From Big-Box Stores to Organic Boutiques, Bee-Killing Pesticides Are Vanishing From Shelves
Plant nurseries across the nation aren’t waiting for federal regulators to move on neonicotinoid pesticides, substances linked to mass die-offs of bees and other important pollinators.
Instead, as the public chorus to “save the bees” has grown from a fluttering to a loud buzz, many have taken the initiative to stop selling products that contain these chemicals.
That’s the finding in a new report from the nonprofit Friends of the Earth and the Pesticide Research Institute, which surveyed around 100 retail and wholesale growers across the country to get a “snapshot” of how the nursery and greenhouse industry is responding to growing demand for neonic-free plants.
While only about one-fifth of those surveyed responded, bee expert Tiffany Finck-Haynes at Friends of the Earth said the results were promising.
“What we’re seeing is a shift in policies on how to prevent bug infestations without using bee-harming pesticides,” Finck-Hayes said.
That’s good news for honeybees, insects that pollinates one-third of our food but that beekeepers are having trouble keeping alive.
At Peace Tree Farms in Bucks County, Pennsylvania, owner Lloyd Traven learned how to make a no-pesticide regime work by taking his 60,00-square-foot plant nursery organic.
The classically trained horticulturist says things have changed a lot in 10 years. “When I started out, the mantra was ‘If it moves, kill it,’ ” Traven said. He sprayed everything, including the herb garden, even if no bugs were visible.
“One day, I was watching buyers come in and check out the basil—first thing they did was pull off a leaf and eat it,” Traven said. “I was like, ‘Oh, God, I know where that’s been,’ and that’s what started it originally—nothing to do with pollinators but about people.”
Traven witnessed firsthand how pesticides became ineffective, leading to the use of potent insecticides and then the rise of pesticide-resistant bugs and diseases.
The remedies? Clean and inspect seeds, plants, and bulbs before they’re planted. If problems appear, fight pests with pests—letting nature do the dirty work to remove attacks on plants.
“It’s like Game of Thrones in the greenhouse,” Traven said. “Inevitably, you’re going to have an explosion of aphids or parasites—something—and the knee-jerk reaction is to spray. But then you’re back at square one. There is a battle out there, and you have to be educated on it.”
Lisa Archer, food and technology director at Friends of the Earth, said the report shows that an industry-wide shift away from bee-harming pesticides is possible if other nurseries and retailers follow the lead of early adopters like Peace Tree Farms.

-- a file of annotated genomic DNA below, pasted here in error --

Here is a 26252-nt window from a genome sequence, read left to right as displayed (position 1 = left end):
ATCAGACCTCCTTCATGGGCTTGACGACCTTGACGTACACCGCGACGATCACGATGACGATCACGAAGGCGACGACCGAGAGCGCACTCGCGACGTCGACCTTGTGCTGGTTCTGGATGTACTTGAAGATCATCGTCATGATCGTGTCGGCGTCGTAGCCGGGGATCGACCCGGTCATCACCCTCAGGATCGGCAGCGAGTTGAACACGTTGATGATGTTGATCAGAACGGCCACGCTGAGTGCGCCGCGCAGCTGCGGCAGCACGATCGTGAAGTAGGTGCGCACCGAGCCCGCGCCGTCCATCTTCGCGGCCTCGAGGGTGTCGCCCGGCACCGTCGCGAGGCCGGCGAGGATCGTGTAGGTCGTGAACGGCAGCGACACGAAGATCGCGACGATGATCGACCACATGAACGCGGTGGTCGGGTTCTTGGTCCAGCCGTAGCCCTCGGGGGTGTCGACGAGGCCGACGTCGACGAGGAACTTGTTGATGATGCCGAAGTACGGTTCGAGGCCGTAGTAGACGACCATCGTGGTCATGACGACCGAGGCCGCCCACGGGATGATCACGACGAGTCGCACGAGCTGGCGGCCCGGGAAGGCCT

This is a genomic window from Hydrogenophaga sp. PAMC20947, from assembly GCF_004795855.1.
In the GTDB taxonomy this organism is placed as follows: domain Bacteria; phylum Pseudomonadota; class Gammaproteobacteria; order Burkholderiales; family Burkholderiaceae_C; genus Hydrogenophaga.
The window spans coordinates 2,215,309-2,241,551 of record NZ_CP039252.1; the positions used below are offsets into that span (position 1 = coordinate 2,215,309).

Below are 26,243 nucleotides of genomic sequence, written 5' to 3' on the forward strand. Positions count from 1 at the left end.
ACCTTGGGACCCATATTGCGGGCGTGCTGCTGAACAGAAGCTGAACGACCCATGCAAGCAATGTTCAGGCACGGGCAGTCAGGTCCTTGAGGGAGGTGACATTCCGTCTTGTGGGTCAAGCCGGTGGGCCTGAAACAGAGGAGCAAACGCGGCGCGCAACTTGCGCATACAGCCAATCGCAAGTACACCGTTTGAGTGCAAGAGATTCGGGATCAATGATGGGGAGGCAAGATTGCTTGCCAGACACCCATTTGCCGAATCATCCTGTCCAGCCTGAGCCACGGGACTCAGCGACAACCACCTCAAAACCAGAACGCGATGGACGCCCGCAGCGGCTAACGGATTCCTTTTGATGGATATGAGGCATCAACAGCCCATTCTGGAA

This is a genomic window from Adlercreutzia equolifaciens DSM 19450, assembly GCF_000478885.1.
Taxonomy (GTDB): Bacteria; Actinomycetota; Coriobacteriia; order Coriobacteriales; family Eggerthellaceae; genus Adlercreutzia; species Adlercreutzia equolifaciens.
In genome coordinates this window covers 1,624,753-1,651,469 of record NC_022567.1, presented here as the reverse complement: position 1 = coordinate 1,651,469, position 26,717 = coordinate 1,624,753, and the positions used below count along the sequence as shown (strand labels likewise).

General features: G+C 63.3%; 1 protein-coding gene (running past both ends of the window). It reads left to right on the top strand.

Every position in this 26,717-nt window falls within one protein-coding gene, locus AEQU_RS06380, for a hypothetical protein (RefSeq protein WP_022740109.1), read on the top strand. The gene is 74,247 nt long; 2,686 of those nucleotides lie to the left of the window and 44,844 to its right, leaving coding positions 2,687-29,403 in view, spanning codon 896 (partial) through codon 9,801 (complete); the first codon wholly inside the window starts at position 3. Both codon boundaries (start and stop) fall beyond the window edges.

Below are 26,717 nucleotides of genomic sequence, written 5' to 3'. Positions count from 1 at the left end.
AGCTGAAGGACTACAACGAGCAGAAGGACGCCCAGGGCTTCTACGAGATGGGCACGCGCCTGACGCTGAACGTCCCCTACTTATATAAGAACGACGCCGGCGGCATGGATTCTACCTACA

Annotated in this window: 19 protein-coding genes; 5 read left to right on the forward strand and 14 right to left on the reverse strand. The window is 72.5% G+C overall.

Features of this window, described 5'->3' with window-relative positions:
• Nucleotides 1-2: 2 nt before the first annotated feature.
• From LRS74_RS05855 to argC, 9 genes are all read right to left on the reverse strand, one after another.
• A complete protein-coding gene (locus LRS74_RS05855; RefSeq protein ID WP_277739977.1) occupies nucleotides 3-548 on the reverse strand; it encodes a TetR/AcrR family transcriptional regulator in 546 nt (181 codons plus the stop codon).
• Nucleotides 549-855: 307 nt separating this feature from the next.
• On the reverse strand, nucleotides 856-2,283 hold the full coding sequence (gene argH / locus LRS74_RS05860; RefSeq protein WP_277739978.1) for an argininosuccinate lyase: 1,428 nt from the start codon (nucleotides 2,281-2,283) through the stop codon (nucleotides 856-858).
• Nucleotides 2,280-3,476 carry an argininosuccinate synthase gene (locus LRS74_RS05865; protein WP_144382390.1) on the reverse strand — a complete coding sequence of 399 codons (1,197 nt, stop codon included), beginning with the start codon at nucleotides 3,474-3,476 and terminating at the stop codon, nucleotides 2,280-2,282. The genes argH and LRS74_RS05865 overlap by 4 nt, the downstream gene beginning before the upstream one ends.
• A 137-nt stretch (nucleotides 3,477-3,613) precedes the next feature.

“We hope that this report will be a resource for other responsible businesses as they get toxic, bee-harming pesticides out of their plants, off their shelves, and out of the environment as soon as possible,” Archer said.
Last year, Friends of the Earth reported that 51 percent of garden plants purchased at Lowe’s, The Home Depot, and Walmart across 18 cities contained levels of pesticides that could harm or kill bees.
Since then, big-box garden centers like Home Depot, Lowe's, and Ace Hardware have promised to label pesticide-laden plants for sale in their stores and phase out neonic-containing products from their shelves. As more neonic-free options come out of nurseries, these stores should have more options to buy bee-friendly plants, and make good on their promises.
So, Why Should You Care? Neonicotinoids can be fatal to honeybees, wild bees, and other pollinators. The more that nurseries take neonics out of their pesticide arsenal, and garden stores remove the products from their shelves, the safer our backyards can be for these important little animals. Neonics are found in many common retail products, such as Bayer Power Force multipurpose insect killer, Ortho flower, fruit, and vegetable insect killer, and Scott Rose Pride rose and flower insect killer.
Pesticide use in agriculture makes up the majority of neonicotinoid use nationwide. But statistics out of California show consumer use of neonics for home use, such as landscaping, comprises a substantial portion of nonagricultural use. Last year’s total neonicotinoid insecticide sales came to 591,000 pounds statewide, 227,000 pounds of which was sold for consumer use.